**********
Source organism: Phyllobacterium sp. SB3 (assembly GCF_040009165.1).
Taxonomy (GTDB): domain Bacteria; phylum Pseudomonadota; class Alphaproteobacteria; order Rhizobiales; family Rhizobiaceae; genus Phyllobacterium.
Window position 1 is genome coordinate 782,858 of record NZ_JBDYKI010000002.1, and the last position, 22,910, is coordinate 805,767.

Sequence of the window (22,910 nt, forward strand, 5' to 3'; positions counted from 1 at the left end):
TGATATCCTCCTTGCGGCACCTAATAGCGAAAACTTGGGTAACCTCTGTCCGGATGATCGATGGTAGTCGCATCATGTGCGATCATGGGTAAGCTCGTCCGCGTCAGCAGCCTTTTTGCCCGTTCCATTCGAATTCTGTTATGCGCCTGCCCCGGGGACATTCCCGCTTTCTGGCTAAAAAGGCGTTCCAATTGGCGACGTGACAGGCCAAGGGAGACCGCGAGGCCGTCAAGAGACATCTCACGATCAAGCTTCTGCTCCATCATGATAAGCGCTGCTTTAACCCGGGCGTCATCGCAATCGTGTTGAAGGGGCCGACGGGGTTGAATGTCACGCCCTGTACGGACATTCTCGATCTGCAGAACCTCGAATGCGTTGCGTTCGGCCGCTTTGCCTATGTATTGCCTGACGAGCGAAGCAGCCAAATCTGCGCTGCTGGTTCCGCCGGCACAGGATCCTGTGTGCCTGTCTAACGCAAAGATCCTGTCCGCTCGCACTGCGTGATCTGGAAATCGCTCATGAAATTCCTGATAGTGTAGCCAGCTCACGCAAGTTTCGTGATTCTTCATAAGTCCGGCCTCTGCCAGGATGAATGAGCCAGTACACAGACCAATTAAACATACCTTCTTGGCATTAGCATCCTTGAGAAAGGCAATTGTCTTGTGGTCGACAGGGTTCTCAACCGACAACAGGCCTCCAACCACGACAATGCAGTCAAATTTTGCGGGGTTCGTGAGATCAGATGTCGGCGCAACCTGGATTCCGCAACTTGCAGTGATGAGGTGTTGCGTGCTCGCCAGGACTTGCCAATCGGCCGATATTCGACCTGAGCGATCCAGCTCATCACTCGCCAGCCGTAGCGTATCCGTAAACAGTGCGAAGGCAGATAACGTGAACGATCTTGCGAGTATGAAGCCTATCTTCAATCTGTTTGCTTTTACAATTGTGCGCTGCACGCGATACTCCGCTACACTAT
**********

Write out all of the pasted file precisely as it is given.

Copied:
Source organism: Phyllobacterium sp. SB3 (assembly GCF_040009165.1).
Taxonomy (GTDB): domain Bacteria; phylum Pseudomonadota; class Alphaproteobacteria; order Rhizobiales; family Rhizobiaceae; genus Phyllobacterium.
Window position 1 is genome coordinate 782,858 of record NZ_JBDYKI010000002.1, and the last position, 22,910, is coordinate 805,767.

Sequence of the window (22,910 nt, forward strand, 5' to 3'; positions counted from 1 at the left end):
TGATATCCTCCTTGCGGCACCTAATAGCGAAAACTTGGGTAACCTCTGTCCGGATGATCGATGGTAGTCGCATCATGTGCGATCATGGGTAAGCTCGTCCGCGTCAGCAGCCTTTTTGCCCGTTCCATTCGAATTCTGTTATGCGCCTGCCCCGGGGACATTCCCGCTTTCTGGCTAAAAAGGCGTTCCAATTGGCGACGTGACAGGCCAAGGGAGACCGCGAGGCCGTCAAGAGACATCTCACGATCAAGCTTCTGCTCCATCATGATAAGCGCTGCTTTAACCCGGGCGTCATCGCAATCGTGTTGAAGGGGCCGACGGGGTTGAATGTCACGCCCTGTACGGACATTCTCGATCTGCAGAACCTCGAATGCGTTGCGTTCGGCCGCTTTGCCTATGTATTGCCTGACGAGCGAAGCAGCCAAATCTGCGCTGCTGGTTCCGCCGGCACAGGATCCTGTGTGCCTGTCTAACGCAAAGATCCTGTCCGCTCGCACTGCGTGATCTGGAAATCGCTCATGAAATTCCTGATAGTGTAGCCAGCTCACGCAAGTTTCGTGATTCTTCATAAGTCCGGCCTCTGCCAGGATGAATGAGCCAGTACACAGACCAATTAAACATACCTTCTTGGCATTAGCATCCTTGAGAAAGGCAATTGTCTTGTGGTCGACAGGGTTCTCAACCGACAACAGGCCTCCAACCACGACAATGCAGTCAAATTTTGCGGGGTTCGTGAGATCAGATGTCGGCGCAACCTGGATTCCGCAACTTGCAGTGATGAGGTGTTGCGTGCTCGCCAGGACTTGCCAATCGGCCGATATTCGACCTGAGCGATCCAGCTCATCACTCGCCAGCCGTAGCGTATCCGTAAACAGTGCGAAGGCAGATAACGTGAACGATCTTGCGAGTATGAAGCCTATCTTCAATCTGTTTGCTTTTACAATTGTGCGCTGCACGCGATACTCCGCTACACTAT